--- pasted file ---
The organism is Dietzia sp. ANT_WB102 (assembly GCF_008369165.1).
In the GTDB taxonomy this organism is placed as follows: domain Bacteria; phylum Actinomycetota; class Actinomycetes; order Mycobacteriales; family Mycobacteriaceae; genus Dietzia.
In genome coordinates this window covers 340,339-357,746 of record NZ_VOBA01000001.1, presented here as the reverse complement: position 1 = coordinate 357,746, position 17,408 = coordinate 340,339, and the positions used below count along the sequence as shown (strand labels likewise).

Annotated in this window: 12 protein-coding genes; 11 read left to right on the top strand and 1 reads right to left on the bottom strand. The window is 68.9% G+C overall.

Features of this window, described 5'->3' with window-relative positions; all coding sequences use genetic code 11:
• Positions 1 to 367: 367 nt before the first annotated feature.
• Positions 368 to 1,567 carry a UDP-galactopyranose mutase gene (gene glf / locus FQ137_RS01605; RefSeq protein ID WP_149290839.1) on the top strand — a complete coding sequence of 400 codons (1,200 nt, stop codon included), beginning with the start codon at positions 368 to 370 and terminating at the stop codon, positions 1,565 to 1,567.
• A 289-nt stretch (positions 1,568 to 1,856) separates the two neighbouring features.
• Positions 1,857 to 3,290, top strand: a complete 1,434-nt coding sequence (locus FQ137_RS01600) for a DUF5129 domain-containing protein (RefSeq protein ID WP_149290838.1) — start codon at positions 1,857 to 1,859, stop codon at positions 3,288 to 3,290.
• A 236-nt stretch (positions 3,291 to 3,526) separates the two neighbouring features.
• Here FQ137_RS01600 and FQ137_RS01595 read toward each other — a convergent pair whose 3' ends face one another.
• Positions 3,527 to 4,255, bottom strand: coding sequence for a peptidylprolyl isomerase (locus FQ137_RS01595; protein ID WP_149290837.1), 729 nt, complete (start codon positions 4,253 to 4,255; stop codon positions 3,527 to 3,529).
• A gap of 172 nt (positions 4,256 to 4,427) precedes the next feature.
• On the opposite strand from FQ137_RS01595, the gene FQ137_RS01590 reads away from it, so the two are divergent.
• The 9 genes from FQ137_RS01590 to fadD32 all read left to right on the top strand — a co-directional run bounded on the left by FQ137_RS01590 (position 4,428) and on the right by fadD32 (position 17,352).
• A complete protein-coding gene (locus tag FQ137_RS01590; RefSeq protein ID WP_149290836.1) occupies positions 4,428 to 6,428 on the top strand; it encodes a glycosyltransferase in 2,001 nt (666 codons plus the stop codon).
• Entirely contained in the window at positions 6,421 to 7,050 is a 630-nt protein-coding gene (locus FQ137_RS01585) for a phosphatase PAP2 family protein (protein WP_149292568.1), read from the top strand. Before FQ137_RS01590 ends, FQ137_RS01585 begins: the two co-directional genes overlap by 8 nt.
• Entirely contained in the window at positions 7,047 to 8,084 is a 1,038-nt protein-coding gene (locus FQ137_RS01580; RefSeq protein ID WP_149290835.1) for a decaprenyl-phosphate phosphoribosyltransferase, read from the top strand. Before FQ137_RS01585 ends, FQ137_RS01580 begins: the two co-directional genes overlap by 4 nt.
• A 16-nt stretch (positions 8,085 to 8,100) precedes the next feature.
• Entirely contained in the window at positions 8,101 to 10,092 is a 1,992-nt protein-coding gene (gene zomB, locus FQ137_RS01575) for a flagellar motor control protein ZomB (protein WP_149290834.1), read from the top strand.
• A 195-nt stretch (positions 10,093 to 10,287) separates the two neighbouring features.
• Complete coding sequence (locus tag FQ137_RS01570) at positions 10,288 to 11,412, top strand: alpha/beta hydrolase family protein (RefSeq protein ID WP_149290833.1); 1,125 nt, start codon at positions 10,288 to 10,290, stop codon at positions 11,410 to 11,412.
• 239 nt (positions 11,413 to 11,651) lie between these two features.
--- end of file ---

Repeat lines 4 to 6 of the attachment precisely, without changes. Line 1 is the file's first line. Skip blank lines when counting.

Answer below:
Annotated in this window: 12 protein-coding genes; 11 read left to right on the top strand and 1 reads right to left on the bottom strand. The window is 68.9% G+C overall.

Features of this window, described 5'->3' with window-relative positions; all coding sequences use genetic code 11:
• Positions 1 to 367: 367 nt before the first annotated feature.